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Investigation of neuronal activity in a murine model of Alzheimer’s disease using in vivo two-photon calcium imaging
Investigation of neuronal activity in a murine model of Alzheimer’s disease using in vivo two-photon calcium imaging
Alzheimer’s disease (AD) is one of the biggest challenges for biomedical research nowadays as with the growth of life span more and more people are affected by this disorder. Etiology of AD is unknown, yet growing evidence identifies alterations in neuronal activity as of the great importance for pathology. Although several significant studies of neuronal activity alteration in AD were done during the last decade, none of them addressed the question of the time course of these changes over the disease progression. Alzheimer’s disease (AD) is characterized by impairments of brain neurons that are responsible for the storage and processing of information. Studies have revealed decrease in the activity of neurons (Silverman et al., 2001; Prvulovic et al., 2005) and it was proposed that generalized hypoactivity and silencing of brain circuits takes place as formulated in the synaptic failure hypothesis (Selkoe, 2002). However, more recent studies also reported opposite effects – hyperexcitability and hyperactivity of neurons in the AD models (Busche et al., 2008; Sanchez et al., 2012; Liebscher et al., 2016). It still remains unclear if these are two sides of the same coin or if these are two stages, that follow each other. Moreover, it is not clear if observed neuronal activity alterations are caused by the dysfunction of individual neurons or if overall circuitry is disturbed because the crucial “activity controllers” (most probably - inhibitory neurons) alter their activity. This project aimed to examine spontaneous neuronal activity in the murine model of AD at the early stages of disease progression using chronic in vivo imaging to address the character and the stability of neuronal activity alterations as well relation of the activity alterations to amyloid plaque proximity. Compared to earlier studies the approach of in vivo awake calcium imaging used in the current study has many benefits for brain research. The main advantage is that brain activity can be measured without artifacts generated by anesthesia, which can exaggerate or mitigate experimental readouts. In this project, I used genetically encoded calcium indicator GCaMP6 that enables prolonged repetitive imaging of the same neurons in an intact environment. Recording of calcium transients in cell bodies of neurons was accompanied by in vivo imaging of Aβ plaques and followed by immunohistochemical staining of GCaMP6-expressing neurons to investigate how activity changes are correlated with proximity to the plaque. All the experiments were done in awake mice to ensure the absence of anesthesia-derived impact on spontaneous neuronal activity. My results support previously published reports of the increased proportion of hyperactive excitatory neurons in the AD mouse model. Importantly, my results also demonstrate that this increased activity is present in the awake state, is stable over a longer period of time (one month) and does not depend on the distance to the closest plaque. These findings support the hypothesis of permanent network alterations driving aberrant activity patterns that appear early in the disease progression, resulting in a chronic excitation/inhibition disbalance. Another important finding of my project is that individual neurons do not stay in the silent state and most of them remain functional demonstrating normal activity at the later time points. This finding requires further research as it has important implication for the development of the AD treatment, as in case many neurons remain functional and their normal neuronal activity can be recovered by addressing the cause of the circuit dysfunction with treatment. To summarize, the study presented in this PhD thesis is the first longitudinal study of neuronal activity changes in an AD mouse model, and while it provides important insight into pathology, it also emphasizes the importance of chronic in vivo studies to investigate neuronal activity and its role in the disease progression.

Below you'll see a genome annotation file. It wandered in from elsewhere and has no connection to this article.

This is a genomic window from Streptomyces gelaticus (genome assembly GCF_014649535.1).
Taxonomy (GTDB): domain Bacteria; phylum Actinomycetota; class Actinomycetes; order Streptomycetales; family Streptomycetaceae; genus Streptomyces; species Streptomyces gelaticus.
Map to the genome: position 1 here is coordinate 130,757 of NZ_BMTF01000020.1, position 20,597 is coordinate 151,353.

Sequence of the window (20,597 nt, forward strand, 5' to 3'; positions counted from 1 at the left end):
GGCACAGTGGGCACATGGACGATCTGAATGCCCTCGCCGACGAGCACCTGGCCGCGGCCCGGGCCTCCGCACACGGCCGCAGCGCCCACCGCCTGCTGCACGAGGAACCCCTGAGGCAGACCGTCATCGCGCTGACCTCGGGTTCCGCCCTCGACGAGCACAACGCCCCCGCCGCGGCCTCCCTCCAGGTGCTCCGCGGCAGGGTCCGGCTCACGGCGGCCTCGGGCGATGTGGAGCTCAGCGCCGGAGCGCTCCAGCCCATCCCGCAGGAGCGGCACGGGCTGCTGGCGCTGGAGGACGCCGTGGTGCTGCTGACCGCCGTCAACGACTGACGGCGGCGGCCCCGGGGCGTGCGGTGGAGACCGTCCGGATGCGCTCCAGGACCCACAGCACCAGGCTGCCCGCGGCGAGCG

Alzheimer’s disease, two-photon calcium imaging, in vivo calcium imaging, Alzheimer’s disease mouse model, amyloid pathology, neuronal activity in Alzheimer’s disease